Provided by: munge_0.5.11-3_amd64
munge - MUNGE overview
MUNGE (MUNGE Uid 'N' Gid Emporium) is an authentication service for creating and validating credentials. It is designed to be highly scalable for use in an HPC cluster environment. It allows a process to authenticate the UID and GID of another local or remote process within a group of hosts having common users and groups. These hosts form a security realm that is defined by a shared cryptographic key. Clients within this security realm can create and validate credentials without the use of root privileges, reserved ports, or platform-specific methods.
The need for MUNGE arose out of the HPC cluster environment. Consider the scenario in which a local daemon running on a login node receives a client request and forwards it on to remote daemons running on compute nodes within the cluster. Since the user has already logged on to the login node, the local daemon just needs a reliable means of ascertaining the UID and GID of the client process. Furthermore, the remote daemons need a mechanism to ensure the forwarded authentication data has not been subsequently altered. A common solution to this problem is to use Unix domain sockets to determine the identity of the local client, and then forward this information on to remote hosts via trusted rsh connections. But this presents several new problems. First, there is no portable API for determining the identity of a client over a Unix domain socket. Second, rsh connections must originate from a reserved port; the limited number of reserved ports available on a given host directly limits scalability. Third, root privileges are required in order to bind to a reserved port. Finally, the remote daemons have no means of determining whether the client identity is authentic.
A process creates a credential by requesting one from the local MUNGE service, either via the munge_encode() C library call or the munge executable. The encoded credential contains the UID and GID of the originating process. This process sends the credential to another process within the security realm as a means of proving its identity. The receiving process validates the credential with the use of its local MUNGE service, either via the munge_decode() C library call or the unmunge executable. The decoded credential provides the receiving process with a reliable means of ascertaining the UID and GID of the originating process. This information can be used for accounting or access control decisions.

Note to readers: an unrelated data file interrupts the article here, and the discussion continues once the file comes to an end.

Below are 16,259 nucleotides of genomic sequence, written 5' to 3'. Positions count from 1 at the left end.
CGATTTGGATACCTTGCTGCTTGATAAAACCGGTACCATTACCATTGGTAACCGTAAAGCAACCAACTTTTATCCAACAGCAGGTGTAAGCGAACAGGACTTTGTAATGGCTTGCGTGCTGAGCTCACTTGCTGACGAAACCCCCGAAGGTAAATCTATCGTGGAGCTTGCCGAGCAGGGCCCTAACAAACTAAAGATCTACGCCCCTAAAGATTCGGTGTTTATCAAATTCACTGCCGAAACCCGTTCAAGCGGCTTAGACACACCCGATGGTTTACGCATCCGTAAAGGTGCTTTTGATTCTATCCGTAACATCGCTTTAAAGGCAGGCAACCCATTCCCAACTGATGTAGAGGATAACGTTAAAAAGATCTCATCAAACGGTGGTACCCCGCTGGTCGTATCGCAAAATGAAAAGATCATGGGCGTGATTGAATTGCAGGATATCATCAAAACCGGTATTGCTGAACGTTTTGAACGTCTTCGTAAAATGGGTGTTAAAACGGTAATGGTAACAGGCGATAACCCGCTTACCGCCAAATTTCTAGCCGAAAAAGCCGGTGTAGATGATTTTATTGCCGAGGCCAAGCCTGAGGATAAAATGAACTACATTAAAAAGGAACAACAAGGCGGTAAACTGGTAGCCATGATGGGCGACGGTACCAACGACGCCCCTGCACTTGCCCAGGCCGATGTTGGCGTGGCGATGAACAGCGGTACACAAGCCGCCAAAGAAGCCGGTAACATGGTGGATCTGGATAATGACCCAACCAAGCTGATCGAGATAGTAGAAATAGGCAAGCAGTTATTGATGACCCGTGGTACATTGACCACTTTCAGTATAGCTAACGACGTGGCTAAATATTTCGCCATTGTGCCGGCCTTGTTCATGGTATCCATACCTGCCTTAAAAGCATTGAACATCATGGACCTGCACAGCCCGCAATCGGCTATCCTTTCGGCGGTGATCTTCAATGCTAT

The contents of the credential (including any optional payload data) are encrypted with a key shared by all munged daemons within the security realm. The integrity of the credential is ensured by a message authentication code (MAC). The credential is valid for a limited time defined by its time-to-live (TTL); this presumes clocks within a security realm are in sync. Unexpired credentials are tracked by the local munged daemon in order to prevent replay attacks on a given host. Decoding of a credential can be restricted to a particular user and/or group ID. The payload data can be used for purposes such as embedding the destination's address to ensure the credential is only valid on a specific host. The internal format of the credential is encoded in a platform-independent manner. And the credential itself is base64 encoded to allow it to be transmitted over virtually any transport.
Chris Dunlap <firstname.lastname@example.org>
Copyright (C) 2007-2013 Lawrence Livermore National Security, LLC. Copyright (C) 2002-2007 The Regents of the University of California. MUNGE is free software: you can redistribute it and/or modify it under the terms of the GNU General Public License as published by the Free Software Foundation, either version 3 of the License, or (at your option) any later version. Additionally for the MUNGE library (libmunge), you can redistribute it and/or modify it under the terms of the GNU Lesser General Public License as published by the Free Software Foundation, either version 3 of the License, or (at your option) any later version.